The financial problems that trouble the young heroines add another level of uncertainty to their lives. In addition to losing a parent, they stand to lose everything else as well.

Outcasts. Losing their homes is a fairly serious concern for the young women, but money problems cause other issues for the girls by contributing to their status as outcasts at school. Mousie and Abby can’t afford to buy the newest trends, so they are placed at a visible disadvantage from their classmates. Walking home one day Mousie wonders why the girls at school are so mean to her.

“What have clothes got to do with a person’s value, anyway? Maybe I should buy a fashion magazine and dress more … like what? We don’t have the money anyway.” (22)

Though being unable to afford better clothes isn’t the root of Mousie’s problems at school, it definitely doesn’t help. For whatever reason, her peers have decided that Mousie is “uncool” (31). The most popular girl, Sara Preston, has ostracized Mousie and now no one else dares speak to her for fear that they will be ostracized too. It takes a huge toll on Mousie’s confidence, who stops “speaking up in class for fear of being ridiculed” and “joining teams or going to dances for the same reason” (31).

Admittedly, Abby has it much worse. The imprisonment of her father exposes her to malicious gossip and teasing at school. After her father is arrested “kids’ parents [discourage] them from being friendly with her, so they [don’t] want to be seen with her. And some of them [are] downright overjoyed to make her life miserable” (Abby Malone 55). The school bullies, Leo and Larry, call her names in class and pick on her during recess. They pull a particularly nasty prank on her one day when they put red paint on her chair in the classroom. When she comes outside for recess the boys ask:

“‘You sit on something?’
“‘I sat on my chair all morning, Leo. Does that answer your question?’
“‘Well, not quite. Unless there’s blood on your chair.’” (55)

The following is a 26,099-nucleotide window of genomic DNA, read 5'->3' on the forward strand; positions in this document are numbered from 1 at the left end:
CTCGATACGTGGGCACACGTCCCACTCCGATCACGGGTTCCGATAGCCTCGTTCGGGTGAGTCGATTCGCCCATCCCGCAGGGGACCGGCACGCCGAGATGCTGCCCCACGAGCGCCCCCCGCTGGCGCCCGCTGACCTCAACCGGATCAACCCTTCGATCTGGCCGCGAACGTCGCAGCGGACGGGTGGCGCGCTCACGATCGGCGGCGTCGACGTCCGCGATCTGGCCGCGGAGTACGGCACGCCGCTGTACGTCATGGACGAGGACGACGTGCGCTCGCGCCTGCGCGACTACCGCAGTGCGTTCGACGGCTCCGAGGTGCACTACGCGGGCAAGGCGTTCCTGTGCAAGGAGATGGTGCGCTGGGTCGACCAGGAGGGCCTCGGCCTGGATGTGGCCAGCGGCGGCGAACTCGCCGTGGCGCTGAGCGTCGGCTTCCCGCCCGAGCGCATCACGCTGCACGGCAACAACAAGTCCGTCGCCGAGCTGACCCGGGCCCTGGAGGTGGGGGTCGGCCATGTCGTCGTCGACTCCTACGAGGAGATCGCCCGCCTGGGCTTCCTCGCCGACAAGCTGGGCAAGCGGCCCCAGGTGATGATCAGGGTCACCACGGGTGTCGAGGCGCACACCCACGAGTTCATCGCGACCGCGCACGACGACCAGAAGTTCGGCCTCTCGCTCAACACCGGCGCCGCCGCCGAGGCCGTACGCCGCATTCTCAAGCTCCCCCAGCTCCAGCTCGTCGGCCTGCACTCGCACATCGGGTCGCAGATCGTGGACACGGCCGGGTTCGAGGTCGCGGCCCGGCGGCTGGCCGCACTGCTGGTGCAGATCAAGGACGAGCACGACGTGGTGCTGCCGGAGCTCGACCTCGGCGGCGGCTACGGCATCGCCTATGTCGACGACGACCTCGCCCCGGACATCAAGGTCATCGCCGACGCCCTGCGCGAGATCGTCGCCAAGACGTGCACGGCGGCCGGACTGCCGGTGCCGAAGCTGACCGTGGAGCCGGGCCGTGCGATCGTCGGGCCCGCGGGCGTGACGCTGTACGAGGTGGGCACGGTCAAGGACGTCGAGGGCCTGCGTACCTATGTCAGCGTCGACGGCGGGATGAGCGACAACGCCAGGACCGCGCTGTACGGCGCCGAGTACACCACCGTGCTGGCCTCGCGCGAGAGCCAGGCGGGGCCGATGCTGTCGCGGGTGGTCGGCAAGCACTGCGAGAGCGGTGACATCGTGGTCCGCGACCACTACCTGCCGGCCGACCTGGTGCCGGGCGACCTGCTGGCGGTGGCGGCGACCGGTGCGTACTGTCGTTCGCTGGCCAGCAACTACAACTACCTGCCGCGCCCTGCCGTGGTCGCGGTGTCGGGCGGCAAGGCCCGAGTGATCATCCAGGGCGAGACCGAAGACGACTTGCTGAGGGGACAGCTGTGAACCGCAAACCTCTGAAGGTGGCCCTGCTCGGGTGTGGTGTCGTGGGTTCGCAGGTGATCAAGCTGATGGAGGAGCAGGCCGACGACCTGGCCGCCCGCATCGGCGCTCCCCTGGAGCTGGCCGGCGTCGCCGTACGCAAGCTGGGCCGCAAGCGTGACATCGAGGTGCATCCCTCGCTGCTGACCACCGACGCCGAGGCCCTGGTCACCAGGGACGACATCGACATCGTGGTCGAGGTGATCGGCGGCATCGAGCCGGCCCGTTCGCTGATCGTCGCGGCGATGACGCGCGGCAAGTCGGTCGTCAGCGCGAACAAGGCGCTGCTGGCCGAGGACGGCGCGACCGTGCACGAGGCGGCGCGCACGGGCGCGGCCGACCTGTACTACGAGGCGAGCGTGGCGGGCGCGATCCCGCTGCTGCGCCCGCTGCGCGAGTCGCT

When Abby turns around she can see that the back of her shorts are covered in red poster paint. The results, understandably, are mortifying.

Leo and Larry aren’t the only ones that tease Abby. Pam and Annie, their female equivalents, bestow so-called charity upon the poor girl by giving her all their old clothes at school. As Pam tells her “Annie and I think you need help. Your clothes, Abby!” (53) Though it seems that they are being nice, the two girls are really only trying to get rid of their old clothes so that their mothers will buy them new ones. When Abby goes to her locker that afternoon and sees the huge garbage bag in front of it she thinks, even if they were trying to be charitable, it’s “embarrassing to receive a garbage bag full of clothes at school.” (54) Pam and Annie’s offer is condensing and ultimately degrading. Worst of all, Abby is forced to accept the donation since she has no money to buy new clothes herself.

horse dingbat

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So what does it all mean? Both Mousie and Abby are losers, they have no friends, their clothes are terribly outdated, and they’ve got no money. Why should anyone care? Well, people obviously do care. Girls all over the world care, as demonstrated by the toys, books, movies, and horseback riding lessons they continually convince their parents to buy them. But why do they care so much? The answer is simple. When you read about Mousie and Abby and their unfortunate circumstances, doesn’t all it sound familiar? Doesn’t it all sound like the way you thought about yourself when you were that age? Mousie and Abby’s disadvantages make them more relatable to their readers. Of course, it is few young women who have fathers that get carted off to jail or century-old roofs rotting over their heads, but the feeling is the same. Whatever their circumstances, just about everyone at that age feels like a social outcast. Reading about the similarly disadvantaged is encouraging.

To escape from their circumstances, Mousie and Abby ride horses. For Mousie, riding is a way to fill the void left in her life after the devastating loss of her father. For Abby, riding lets her get away from the ridicule of her classmates and the growing burdens waiting for her at home. And these books provide the same service for their readers. The world of horses is a whole new domain for young women. It’s a place where they can learn a difficult skill, become knowledgeable about tack an equipment, master grooming and horse care. It’s a place where they can make small accomplishments, like cantering for the first time or completing a jump course without any faults. They can begin to feel in control of one small part of their lives—when everything else around them seems so difficult and uncertain.

More than that, it’s a place where they can find incredible loyalty and friendship in a horse. As Mousie herself says that day when she is walking home from school, bemoaning her lot in life. “Well, they can all go jump in the lake. All those kids. I’ve got something nobody else has. I’ve got Dancer” (Dancer 22).

fox hunt dingbat

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Peterson, Shelley. Abby Malone. Erin, Ontario: The Porcupine’s Quill, 1999.

Peterson, Shelley. Dancer. Erin, Ontario: The Porcupine’s Quill, 1996.

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The Porcupine's Quill would like to acknowledge the support of the Ontario Arts Council and the Canada Council for the Arts for our publishing program. The financial support of the Government of Canada through the Canada Book Fund (CBF) is also gratefully acknowledged.